• in file disk/network, data has to be encoded into a sequence of bytes

The translation from object to byte sequence is called encoding, or marshalling or serialization.

Language-Specific Format

Many languages support its own encoding features

  • Java:
  • Ruby: Marshal
  • Python: pickle

They are convenient but has the following problems

  • not portable across languages
  • security issue to instantiate any class
  • data-versioning issue (i.e backward/forward compatibility)

2.1. Row-Oriented Format

There are binary encoding for JSON such as MessagePack, but the encoding is still not very efficient. Compact binary encoding such as Protocol Buffer are better in the inter-organization communication

Protocol Buffer is a language-neutral, platform-neutral extensible mechanism for serializing structured data.

message Person {
    required string user_name       = 1;
    optional int64  favorite_number = 2;
    repeated string interests       = 3;

It has the following benefits:

  • compact: field name string is omitted by replacing it with a field tag number
  • compatibility: backward/forward compatibility can be achieved by paying attention to the tag number


See the following python snippet for converting between object, binary and string.

address_book = addressbook_pb2.AddressBook()

# encode object into binary 
with open("address_book.pb", "wb") as f:

# decode from binary into object
with open("address_book.pb", "rb") as f:
  # either of the following
  address_book = addressbook_pb2.AddressBook.FromString(

from google.protobuf import text_format

# encode object into string
with open("address_book.pbtxt", "w") as f:

# decode string into object
with open("address_book.pbtxt", "r") as f:
    text_format.Parse(, address_book)

There are a few other similar formats such as Avro and Thrift

2.2. Column-Oritend Format

Apache Parquet (Capacitor)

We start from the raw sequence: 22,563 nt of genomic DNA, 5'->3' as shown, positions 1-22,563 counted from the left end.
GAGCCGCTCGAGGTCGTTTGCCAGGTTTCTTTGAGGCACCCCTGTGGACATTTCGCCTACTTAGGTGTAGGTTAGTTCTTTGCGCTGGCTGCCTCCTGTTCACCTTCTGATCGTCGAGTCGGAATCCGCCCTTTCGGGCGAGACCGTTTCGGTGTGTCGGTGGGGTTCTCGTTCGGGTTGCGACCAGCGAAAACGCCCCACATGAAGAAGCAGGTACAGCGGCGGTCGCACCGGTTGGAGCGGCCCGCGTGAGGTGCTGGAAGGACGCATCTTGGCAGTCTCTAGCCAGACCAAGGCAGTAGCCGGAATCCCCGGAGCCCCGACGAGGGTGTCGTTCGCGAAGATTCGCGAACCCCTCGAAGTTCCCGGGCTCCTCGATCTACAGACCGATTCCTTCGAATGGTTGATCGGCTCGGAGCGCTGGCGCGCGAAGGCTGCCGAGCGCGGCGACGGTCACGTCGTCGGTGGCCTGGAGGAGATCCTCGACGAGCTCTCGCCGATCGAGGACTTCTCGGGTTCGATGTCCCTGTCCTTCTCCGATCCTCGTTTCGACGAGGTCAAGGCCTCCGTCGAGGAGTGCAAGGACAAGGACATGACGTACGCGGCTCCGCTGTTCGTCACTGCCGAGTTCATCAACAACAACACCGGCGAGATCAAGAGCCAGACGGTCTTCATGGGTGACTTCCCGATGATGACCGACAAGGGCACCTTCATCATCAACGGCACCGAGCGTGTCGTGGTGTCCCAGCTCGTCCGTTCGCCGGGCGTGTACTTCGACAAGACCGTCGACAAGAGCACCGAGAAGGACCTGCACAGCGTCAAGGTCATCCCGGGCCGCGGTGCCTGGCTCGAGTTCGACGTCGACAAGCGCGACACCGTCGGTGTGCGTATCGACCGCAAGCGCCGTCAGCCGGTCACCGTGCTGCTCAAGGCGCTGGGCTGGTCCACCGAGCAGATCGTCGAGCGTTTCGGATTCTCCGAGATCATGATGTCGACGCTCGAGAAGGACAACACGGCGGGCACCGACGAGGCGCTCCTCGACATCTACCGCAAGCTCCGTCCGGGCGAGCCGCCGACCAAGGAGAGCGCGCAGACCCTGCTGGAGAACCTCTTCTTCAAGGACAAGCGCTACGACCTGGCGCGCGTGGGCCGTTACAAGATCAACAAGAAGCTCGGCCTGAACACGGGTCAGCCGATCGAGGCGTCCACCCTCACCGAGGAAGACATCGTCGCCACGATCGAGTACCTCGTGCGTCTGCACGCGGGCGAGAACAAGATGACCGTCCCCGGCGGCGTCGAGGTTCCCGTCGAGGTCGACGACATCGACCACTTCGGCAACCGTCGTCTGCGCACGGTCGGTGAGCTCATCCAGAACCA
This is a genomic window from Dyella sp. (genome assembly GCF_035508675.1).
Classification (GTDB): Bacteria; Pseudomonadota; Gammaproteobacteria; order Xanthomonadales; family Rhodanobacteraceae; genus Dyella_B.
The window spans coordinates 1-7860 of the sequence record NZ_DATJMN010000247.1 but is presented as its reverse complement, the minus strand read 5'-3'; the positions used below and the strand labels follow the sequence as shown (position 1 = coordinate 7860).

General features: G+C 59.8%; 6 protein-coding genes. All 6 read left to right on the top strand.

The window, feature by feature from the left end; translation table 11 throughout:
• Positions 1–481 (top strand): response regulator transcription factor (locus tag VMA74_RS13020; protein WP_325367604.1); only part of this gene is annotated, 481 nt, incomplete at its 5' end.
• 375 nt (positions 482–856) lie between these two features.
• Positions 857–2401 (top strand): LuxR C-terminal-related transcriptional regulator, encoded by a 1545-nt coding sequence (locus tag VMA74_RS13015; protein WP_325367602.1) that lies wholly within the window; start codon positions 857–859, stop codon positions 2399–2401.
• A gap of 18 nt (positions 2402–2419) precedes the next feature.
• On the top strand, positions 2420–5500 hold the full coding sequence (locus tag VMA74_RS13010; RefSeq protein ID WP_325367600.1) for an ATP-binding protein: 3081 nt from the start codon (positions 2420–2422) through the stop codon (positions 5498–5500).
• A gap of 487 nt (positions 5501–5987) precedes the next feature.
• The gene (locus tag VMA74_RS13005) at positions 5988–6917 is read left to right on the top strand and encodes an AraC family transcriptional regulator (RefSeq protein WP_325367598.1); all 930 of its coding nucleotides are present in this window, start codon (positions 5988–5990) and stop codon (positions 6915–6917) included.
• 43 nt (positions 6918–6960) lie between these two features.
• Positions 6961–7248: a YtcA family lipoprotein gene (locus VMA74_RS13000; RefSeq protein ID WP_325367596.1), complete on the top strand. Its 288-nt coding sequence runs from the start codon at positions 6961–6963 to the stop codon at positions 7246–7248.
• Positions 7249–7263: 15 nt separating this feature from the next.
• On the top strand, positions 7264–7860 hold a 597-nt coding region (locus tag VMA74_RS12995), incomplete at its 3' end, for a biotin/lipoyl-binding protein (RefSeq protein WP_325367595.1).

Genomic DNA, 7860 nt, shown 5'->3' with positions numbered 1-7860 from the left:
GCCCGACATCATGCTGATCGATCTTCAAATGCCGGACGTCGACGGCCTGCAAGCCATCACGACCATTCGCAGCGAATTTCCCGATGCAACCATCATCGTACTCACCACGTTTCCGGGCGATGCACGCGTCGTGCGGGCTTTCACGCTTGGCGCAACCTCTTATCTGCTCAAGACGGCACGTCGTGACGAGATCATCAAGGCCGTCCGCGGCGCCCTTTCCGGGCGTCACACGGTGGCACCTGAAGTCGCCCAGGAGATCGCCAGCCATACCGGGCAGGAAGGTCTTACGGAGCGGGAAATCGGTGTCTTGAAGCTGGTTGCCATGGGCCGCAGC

3. Communication (IPC)

The lowest level IPC on Windows is done by COM (component object model). On Linux, there are two families of IPC: System V IPC and POSIX IPC. POSIX IPC is a newer one and thread safe, but sometimes not supported in some OS.

3.1. System V IPC


3.2.1. Pipe

Pipes are the oldest method of IPC (from Version 3 Unix). A pipe is an undirected byte stream (random access (e.g.: lseek) not allowed. However, pipe looks not supported in recent Zircon microkernel

Writes of up to PIPE_BUF (4096 in Linux )bytes are guaranteed to be atomic. buf size can be modified with fcntl (up to about 1M in Linux). this would help reduce context switch

API (int pipe(int filedes[2]) (2))

filedes[0] is the read end, filedes[1] is the write end. If all write fds are closed, then all read fds receives EOF

Normally pipe is followed with fork and the child process imherits copies of parent's fds. Usually one closes the read end, and the other closes the write end.

Bidirectional IPC can be implemented with two pipes

close unused pipep fd is important.

If redundant write fds are not closed, then read fd cannot receive EOF correctly.

If redundant read fds are not closed, then write fd cannot receive SIGPIPE signal

3.3. Windows IPC

Windows has following IPC mechanism

  • Clipboard,
  • COM
  • Data Copy
  • DDE
  • File Mapping
  • MailSlot
  • Pipes
  • Windows Socket
  • RPC

3.3.1. COM IPC

In my personal understanding, COM is doing following things equivalent in linux

  • fork a process
  • open pipe to share message binary memory
  • construct object over binary (COM interface defines how to construct obj) and manage its life
  • close the process

3.3.2. WinRT IPC

wrapper of COM